This I Believe

Megan - Jacksonville, Florida
Entered on April 20, 2007

33 Cents

Standing behind a marble counter, I help travelers, businessmen and women, and families during their visits in the hotel where I work. I have been a front desk associate for almost a year now, and I am responsible for the needs of eighty-three guests and their families each night. Their needs stress me most of the time because I have to find a way to appease them, and if I can’t satisfy them, I feel as though I have failed to do my job.

When I’m not plunging toilets, delivering bath towels, or answering questions on the phone, it seems the most interesting things occur. The lobby becomes completely silent, to the point where I can hear my own breathing, and then a guest will come to the front desk. I know something is wrong by the way they walk, heavy-footed, huffing, shoulders tense, and eyes fixed. One of those guests changed my beliefs about myself.

The elderly woman mumbles under her breath, pushing her glasses up on her nose. She stops at the desk, slaps her hand on the counter.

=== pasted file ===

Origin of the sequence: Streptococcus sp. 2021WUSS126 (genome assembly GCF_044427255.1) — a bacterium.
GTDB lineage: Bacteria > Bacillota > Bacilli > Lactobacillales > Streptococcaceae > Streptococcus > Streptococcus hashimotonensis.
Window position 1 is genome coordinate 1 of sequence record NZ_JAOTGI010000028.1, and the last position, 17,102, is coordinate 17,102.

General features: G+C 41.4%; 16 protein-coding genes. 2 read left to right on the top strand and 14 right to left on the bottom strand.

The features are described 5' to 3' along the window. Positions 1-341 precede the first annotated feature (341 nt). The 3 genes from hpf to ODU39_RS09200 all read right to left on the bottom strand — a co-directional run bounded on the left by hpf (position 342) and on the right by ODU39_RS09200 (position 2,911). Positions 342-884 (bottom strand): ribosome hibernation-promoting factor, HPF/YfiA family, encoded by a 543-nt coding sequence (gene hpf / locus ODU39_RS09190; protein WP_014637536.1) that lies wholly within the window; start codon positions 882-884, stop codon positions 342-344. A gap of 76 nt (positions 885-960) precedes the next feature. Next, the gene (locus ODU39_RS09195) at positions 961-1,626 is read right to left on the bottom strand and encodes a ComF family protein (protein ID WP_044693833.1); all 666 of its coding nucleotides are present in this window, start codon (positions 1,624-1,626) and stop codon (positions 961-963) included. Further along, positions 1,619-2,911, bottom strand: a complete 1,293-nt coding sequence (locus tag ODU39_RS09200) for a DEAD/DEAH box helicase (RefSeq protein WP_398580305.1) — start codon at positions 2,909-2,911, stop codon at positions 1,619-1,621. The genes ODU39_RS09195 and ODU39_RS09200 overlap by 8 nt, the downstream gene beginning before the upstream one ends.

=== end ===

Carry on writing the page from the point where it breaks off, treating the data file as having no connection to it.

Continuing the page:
“Is there a problem?”

“She stole my money.”

“Who?” I peer at the lobby to find the possible suspect. There is nobody there.

“The housekeeper. I laid the money on the dresser, and it’s…it’s gone. It’s been sitting there for the last two days, and now she decides to take it.” Her face frowns as if she has lost everything she owns in the world.

“She may have mistaken it as a tip.” From the look on her face, I gather that she did not like what I had to say.

“How much money is missing?” My heart ba-bums like a street performer banging on a plastic bucket, and I clam up inside. I am afraid of what she might say.

“I had two dimes, two nickels, and three pennies sitting on the dresser.”

“33 cents?” I pull the drawer open and start collecting change to repay the woman.

“Here is 33 cents.” I say, gently setting the change on the counter for her. All of her facial muscles squeeze together like a raisin.

“No. I don’t want the money.”

I hear a fierce voice inside my head, What is it that you want? I am speechless because I don’t know what she wants, and she does not tell me what she wants. And when she leaves, there is nothing I can do to help her. I laughed later at the sheer pettiness of her visit. However, from that day, I have come to a general belief that I am not superwoman. Even though I want to help everyone, I am a limited being, and no matter how hard I try, I cannot please everyone.